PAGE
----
5 Tech Tips for Freelance Writers

I would like to thank freelancewritersacademy.com for this guest post. The website can be an excellent tool for any freelance writer, and there is a lot to be learned from it. In particular, I would like to direct readers to check out this post on writer’s pitches after reading through here.

Freelance writing can often be a competitive business, with only so many jobs available and a lot of experienced writers out there knowing exactly what they are doing. This means that you need every advantage you can to get yourself out there and get the jobs you need so you can keep working on the career path that you’ve chosen for yourself.

Technology is likely your best opportunity to try and get ahead in today’s writing environment. In addition to there being a far greater amount of technology related writing jobs available than there are not, if you know how to utilize technology people will notice and pick you over the writer who cannot.

Writing Tools

Here are five tips that will hopefully better allow you to use technology to its fullest potential in your freelance career:

Always Stay Connected

Every writer should have an email account, a few social media accounts of some variety (LinkedIn, despite being the subject of many jokes, still has its uses), and a smartphone to communicate online and by phone with potential clients or readers. You should check these often enough and stay in a constant stream of communication with your contacts. Many of them will not like to be kept waiting for any length of time or until you get home.

This doesn’t mean that you shouldn’t have a social life and always be worried about your phone and feel the need to check every single notification that comes on your phone at the dinner table. It does mean that it is a good thing to regularly check anything that comes in while you’re out so you can decide what can wait and what can’t for either when you get home or so you can decide to step out quickly to make a phone call or write a quick email. That difference in time can be the difference between you getting the contract or someone else accepting better terms first.

Use Tech to Organize

Some writers may like to romanticize the pen and paper as a way of taking care of their scheduling and keeping track of things, but in a technological age, that simply won’t do anymore. You need to be able to coordinate with clients when you are available and many of them use one application or another by default. By the time you’re dealing with a lot of clients then you will probably have an account with half a dozen different organizing websites.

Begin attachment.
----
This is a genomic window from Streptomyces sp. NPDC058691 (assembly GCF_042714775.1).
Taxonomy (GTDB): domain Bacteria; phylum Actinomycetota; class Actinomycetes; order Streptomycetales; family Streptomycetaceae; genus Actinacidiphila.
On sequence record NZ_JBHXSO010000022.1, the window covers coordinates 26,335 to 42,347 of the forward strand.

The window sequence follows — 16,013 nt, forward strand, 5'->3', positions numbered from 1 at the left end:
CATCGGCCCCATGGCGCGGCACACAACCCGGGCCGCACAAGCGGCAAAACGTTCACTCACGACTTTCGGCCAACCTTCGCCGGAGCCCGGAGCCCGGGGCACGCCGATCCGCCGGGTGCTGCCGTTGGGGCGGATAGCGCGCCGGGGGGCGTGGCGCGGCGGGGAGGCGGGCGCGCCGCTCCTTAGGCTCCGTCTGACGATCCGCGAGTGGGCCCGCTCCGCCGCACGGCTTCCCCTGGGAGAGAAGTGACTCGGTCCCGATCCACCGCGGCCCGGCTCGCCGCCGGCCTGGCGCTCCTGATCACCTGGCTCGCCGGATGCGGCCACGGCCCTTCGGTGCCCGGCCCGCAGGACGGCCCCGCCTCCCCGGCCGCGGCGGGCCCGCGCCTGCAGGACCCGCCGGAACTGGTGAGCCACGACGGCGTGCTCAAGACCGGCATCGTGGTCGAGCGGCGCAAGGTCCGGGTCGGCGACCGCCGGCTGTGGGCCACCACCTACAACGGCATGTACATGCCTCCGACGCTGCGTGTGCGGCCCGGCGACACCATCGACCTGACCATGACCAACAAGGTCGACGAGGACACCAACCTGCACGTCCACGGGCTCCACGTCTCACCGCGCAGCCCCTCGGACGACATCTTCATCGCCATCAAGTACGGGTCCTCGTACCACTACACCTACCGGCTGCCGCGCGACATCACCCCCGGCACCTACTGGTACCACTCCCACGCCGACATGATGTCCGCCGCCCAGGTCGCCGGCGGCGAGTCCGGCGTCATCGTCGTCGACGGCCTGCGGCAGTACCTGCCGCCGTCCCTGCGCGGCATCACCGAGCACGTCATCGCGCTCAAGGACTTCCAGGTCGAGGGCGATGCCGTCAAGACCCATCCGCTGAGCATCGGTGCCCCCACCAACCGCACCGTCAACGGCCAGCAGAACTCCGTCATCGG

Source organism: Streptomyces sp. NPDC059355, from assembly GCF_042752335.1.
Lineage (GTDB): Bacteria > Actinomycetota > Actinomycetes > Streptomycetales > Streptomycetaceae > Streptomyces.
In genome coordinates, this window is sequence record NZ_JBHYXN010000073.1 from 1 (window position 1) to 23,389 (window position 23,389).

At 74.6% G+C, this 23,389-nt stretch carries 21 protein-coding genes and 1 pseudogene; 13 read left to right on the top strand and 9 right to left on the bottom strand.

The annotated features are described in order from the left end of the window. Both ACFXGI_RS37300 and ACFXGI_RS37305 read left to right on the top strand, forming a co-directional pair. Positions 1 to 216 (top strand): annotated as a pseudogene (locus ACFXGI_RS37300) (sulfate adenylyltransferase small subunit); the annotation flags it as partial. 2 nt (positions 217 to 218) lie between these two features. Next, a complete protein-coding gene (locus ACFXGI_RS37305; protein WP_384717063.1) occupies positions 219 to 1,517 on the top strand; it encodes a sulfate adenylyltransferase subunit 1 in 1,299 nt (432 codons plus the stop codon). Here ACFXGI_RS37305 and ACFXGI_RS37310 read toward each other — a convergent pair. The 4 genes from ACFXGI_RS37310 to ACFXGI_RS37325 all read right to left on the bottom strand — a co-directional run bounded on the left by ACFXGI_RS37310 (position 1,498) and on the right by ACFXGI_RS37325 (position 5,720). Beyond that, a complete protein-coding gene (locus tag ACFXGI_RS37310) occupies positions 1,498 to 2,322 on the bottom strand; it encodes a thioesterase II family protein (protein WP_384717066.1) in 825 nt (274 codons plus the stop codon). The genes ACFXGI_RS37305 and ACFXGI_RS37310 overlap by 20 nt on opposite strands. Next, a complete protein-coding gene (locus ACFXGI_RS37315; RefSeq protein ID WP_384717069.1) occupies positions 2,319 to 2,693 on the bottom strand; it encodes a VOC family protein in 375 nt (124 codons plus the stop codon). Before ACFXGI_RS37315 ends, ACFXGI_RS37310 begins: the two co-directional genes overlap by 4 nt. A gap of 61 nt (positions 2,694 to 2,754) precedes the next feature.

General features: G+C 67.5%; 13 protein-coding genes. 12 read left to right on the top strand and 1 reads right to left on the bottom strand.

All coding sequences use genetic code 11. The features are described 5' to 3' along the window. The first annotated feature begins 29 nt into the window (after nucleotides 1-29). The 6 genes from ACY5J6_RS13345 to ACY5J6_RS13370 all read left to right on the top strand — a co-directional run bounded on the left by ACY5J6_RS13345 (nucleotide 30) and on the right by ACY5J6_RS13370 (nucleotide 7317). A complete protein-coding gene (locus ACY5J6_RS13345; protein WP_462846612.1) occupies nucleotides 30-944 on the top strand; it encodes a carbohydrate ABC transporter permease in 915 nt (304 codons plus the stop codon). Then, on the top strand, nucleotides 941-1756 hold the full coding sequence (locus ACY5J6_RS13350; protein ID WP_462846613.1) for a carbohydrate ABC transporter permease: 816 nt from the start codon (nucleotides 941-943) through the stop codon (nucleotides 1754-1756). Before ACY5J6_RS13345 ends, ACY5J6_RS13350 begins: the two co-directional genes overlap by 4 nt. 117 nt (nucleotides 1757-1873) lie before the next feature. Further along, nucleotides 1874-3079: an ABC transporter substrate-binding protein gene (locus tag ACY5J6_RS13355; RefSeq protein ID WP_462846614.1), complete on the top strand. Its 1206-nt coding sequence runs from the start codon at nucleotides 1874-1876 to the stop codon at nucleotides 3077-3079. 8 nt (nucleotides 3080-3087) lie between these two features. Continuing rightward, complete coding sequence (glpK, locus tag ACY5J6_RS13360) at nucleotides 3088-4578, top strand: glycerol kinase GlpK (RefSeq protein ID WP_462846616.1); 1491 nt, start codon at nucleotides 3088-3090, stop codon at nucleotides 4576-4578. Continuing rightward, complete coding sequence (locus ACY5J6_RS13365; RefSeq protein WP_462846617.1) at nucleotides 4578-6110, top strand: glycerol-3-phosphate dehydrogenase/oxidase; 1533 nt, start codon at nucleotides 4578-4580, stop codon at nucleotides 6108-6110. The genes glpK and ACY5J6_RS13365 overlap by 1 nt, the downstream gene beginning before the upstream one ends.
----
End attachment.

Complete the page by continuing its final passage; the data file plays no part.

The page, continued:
Some good tools to check out for your own organizational purposes are Google Calendar, todoist.com, and some of the apps that might be installed on your smart phone. Experiment a little to find an app or combination of apps that might be good for you.

Protect Your Data

You should make sure that all of your passwords are safe, and try to remember that what you have on your computer is the most important thing to your career. Make sure you use a security suite program on your computer (consider it a business expense), and then on top of this, use extra security protocols for your most sensitive data.

Also, if you go out to a public place and do your writing and/or research on a public network, then you should really take note of the dangers of a public network and how hackers might be able to steal the data that is being sent. If you use these kinds of networks often, then you should invest in a VPN so that sensitive client data or your financial information isn’t stolen by hackers and sold to the highest bidder. That would ruin your reputation and set you back a long ways in your career.

Backup, Backup, Backup

In short, you should find a flash drive and use it. Then you should find a safe cloud storage service and use it to keep a backup of all your old writing (you never know when you might need it for a portfolio). You should verge on the side of redundancy when it comes to making sure that if your hard drive decides to die you don’t lose more than a couple of day’s work at the very worst. Your client may understand, but then again they might not and you might not have time to restart the project from scratch.

Learn the Language

While you don’t need to learn how to be a programmer to become a successful freelance writer, you should try to make sure that any technological term they throw at you is at least something you will understand. Anything particularly complex or detailed you can always research later, but try doing some research on your own and try to understand Search Engine Optimization, the basic logic behind website programming and design, what makes some devices better than others, the more complex ways to use Google, and how to use the most popular websites on the internet to their full effectiveness.

Once you learn those things, you’ll have a better clue about what you might be able to use as something you can specialize in for your writing or something you can talk more in-depth about in your negotiations. It’s getting increasingly more important with the amount of freelance work that is shifting on-line. Try not to worry too much about it, once you’re immersed in it, you’ll pick it up very quickly.

FWA2

I hope that these tips help you land more and better clients, and remember to keep at it despite any starting difficulty. Thank you for reading.

Author Bio:

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Caroline is a freelance writer and technology enthusiast. She particularly enjoys writing about practical ways technology can help you and also internet safety and security. You can contact Caroline here.

One thought on “5 Tech Tips for Freelance Writers

  1. Thank you for this excellent guest post, Caroline!

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